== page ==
As an example, the IDS taught in U.S. Pat. No. 6,282,546 to Gleichauf et al. for SYSTEM AND METHOD FOR REAL-TIME INSERTION OF DATA INTO A MULTI-DIMENSIONAL DATABASE FOR NETWORK INSTRUCTION DETECTION AND VULNERABILITY ASSESSMENT employs the batch processing of real-time acquired data to detect an unauthorized intrusion. Yet, the '546 system performs a limited analysis only upon a limited set of scalar meta-data such as time, address space, and event type. Moreover, the '546 system performs an analysis only upon a limited subset of all traffic passing through the IDS—namely data already associated with an event such as an attack. The '546 system, then, does not analyze any volume of network traffic prior to the detection of an event. Thus, the '546 system like other conventional IDS implementations, cannot achieve a high level of intrusion detection while minimizing false positives.
 The present invention is an IDS which overcomes the limitations of conventional IDS technology. Specifically, in the present invention, the IDS can monitor and packets passing across a coupled communications path. The IDS can identify protocol boundaries separating the various fields of each passing network packet and can store data for selected ones or all of the fields in a database, such as a relational database. In particular, data for each field can be stored in a separate record to facilitate the robust analysis of the stored data at a substantially granular level.
 Once sufficient data has be stored in the database, multi-dimensional vectors can be constructed and reduced from the stored data. The reduced multi-dimensional vectors can be processed using one or more conventional multi-variate analysis methods and the output sets produced by the multi-variate analysis methods can be correlated against one another according to one or more selected metrics. Based upon these correlations, both normal and anomalous events can be identified.
 An IDS which has been configured in accordance with the present invention can include a traffic sniffer for extracting network packets from passing network traffic; a traffic parser configured to extract individual data from defined packet fields of the network packets; and, a traffic logger configured to store individual packet fields of the network packets in a database. A vector builder can be configured to generate multi-dimensional vectors from selected features of the stored packet fields.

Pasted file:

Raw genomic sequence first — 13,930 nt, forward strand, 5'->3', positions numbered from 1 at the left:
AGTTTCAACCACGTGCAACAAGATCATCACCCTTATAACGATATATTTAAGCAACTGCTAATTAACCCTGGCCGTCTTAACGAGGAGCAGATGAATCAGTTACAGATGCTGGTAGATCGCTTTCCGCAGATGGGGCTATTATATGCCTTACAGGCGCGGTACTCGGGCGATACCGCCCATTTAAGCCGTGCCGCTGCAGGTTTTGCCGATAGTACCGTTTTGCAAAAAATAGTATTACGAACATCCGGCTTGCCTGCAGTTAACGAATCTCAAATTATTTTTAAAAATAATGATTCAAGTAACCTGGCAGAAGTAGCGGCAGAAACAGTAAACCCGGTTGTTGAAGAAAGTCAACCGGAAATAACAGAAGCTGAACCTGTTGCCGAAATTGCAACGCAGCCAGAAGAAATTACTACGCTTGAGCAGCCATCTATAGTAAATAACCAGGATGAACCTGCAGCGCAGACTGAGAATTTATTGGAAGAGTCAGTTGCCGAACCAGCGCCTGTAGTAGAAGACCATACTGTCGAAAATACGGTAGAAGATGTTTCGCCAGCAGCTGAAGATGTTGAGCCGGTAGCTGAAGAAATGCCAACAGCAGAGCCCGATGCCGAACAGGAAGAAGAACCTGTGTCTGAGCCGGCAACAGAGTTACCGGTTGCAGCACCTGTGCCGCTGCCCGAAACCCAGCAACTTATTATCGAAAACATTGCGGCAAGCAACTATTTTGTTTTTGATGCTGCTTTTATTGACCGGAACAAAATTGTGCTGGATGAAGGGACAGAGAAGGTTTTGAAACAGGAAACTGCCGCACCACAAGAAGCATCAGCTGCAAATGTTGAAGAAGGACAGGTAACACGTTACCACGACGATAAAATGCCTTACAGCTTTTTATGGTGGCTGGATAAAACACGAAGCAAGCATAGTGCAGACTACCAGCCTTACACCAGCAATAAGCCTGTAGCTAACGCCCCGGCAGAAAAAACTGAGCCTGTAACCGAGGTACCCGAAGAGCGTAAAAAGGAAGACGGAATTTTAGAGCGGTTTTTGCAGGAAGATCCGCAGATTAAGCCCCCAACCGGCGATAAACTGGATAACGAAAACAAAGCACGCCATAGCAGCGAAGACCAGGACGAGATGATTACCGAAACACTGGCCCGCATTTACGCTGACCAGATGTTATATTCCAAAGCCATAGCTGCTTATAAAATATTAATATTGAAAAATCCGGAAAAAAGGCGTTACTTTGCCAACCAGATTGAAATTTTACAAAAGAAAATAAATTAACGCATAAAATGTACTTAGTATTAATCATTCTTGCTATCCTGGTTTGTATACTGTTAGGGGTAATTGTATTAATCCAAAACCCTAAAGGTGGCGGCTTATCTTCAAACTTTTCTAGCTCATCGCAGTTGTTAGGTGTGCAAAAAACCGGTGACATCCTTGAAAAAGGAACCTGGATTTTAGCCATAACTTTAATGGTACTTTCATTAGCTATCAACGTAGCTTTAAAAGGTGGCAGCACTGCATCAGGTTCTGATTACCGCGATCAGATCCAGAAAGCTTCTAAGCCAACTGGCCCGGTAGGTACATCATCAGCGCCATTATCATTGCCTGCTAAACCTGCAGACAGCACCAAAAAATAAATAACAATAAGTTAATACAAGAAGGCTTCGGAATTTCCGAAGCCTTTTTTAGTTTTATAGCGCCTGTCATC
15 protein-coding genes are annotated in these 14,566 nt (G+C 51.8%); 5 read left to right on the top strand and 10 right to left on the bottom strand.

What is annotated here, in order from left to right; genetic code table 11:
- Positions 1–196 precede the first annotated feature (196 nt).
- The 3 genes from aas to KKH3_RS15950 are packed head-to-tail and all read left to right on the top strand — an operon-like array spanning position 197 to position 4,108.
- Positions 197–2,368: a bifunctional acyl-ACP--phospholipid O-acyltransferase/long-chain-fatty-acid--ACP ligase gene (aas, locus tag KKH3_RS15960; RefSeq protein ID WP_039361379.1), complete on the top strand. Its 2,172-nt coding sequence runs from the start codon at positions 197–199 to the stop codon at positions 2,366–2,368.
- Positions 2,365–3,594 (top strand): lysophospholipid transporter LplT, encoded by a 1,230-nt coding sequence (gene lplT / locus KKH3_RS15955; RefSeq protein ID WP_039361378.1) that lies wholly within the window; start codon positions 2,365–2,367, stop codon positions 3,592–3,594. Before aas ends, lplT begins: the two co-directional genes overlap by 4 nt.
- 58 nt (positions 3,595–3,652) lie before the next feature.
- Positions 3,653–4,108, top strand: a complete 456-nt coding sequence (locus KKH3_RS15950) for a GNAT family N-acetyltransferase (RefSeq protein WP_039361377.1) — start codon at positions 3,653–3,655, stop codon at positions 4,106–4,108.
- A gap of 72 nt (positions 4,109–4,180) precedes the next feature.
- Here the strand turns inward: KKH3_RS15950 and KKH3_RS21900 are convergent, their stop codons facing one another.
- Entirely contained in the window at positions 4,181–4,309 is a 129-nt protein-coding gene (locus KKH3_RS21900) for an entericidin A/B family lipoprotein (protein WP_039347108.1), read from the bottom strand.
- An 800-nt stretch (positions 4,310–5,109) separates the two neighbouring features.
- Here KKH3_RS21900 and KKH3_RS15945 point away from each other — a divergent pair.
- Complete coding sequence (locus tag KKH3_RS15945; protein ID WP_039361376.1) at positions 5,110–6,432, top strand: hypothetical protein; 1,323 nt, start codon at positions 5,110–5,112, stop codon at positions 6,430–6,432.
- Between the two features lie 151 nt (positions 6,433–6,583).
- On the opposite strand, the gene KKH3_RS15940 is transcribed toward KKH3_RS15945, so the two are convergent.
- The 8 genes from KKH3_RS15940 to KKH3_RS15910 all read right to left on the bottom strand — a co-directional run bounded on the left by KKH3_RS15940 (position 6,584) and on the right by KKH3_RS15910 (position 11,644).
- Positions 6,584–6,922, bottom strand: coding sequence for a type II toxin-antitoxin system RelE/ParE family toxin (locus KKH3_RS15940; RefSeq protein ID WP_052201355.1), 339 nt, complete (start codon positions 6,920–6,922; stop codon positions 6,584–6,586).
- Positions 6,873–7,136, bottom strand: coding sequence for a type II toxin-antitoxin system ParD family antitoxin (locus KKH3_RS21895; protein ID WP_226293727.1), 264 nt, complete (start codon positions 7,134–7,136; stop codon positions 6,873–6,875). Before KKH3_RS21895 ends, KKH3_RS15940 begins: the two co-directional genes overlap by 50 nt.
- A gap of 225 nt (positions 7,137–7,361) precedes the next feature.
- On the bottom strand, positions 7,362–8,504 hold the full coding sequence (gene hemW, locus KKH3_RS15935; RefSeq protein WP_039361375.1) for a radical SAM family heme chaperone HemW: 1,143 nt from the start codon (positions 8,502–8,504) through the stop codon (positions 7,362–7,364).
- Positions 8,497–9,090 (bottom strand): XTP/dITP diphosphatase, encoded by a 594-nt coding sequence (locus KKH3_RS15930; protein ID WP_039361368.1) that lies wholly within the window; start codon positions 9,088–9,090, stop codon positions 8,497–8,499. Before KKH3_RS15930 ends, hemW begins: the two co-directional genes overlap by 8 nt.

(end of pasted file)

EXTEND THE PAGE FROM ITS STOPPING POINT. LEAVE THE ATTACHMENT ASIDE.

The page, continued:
Notably, at least one self-organizing clustering module can be configured to process the multi-dimensional vectors to produce a self-organized map of clusters. Subsequently, an anomaly detector can detect anomalous correlations between individual ones of the clusters in the self-organized map based upon at least one configurable correlation metric. Finally, a classifier can classify detected anomalous correlations as either an alarm or normal behavior.
 In one aspect of the present invention, the self-organizing clustering module can be configured to perform at least one of a Kohenen self-organizing map analysis, a principal component analysis, an multi-dimensional scaling analysis, a principal curve analysis, a wavelet analysis, and a neural network analysis. Also, the correlation metric can be configured either heuristically or manually. For example, the correlation metric can be a distance metric selected from the group consisting of a Euclidean distance metric and a non-Euclidean distance metric. Finally, the classifier can be configured to weight individual ones of the anomalous correlations according to a corresponding self-organizing clustering module used to produce particular clusters between which the individual ones of the anomalous correlations are detected.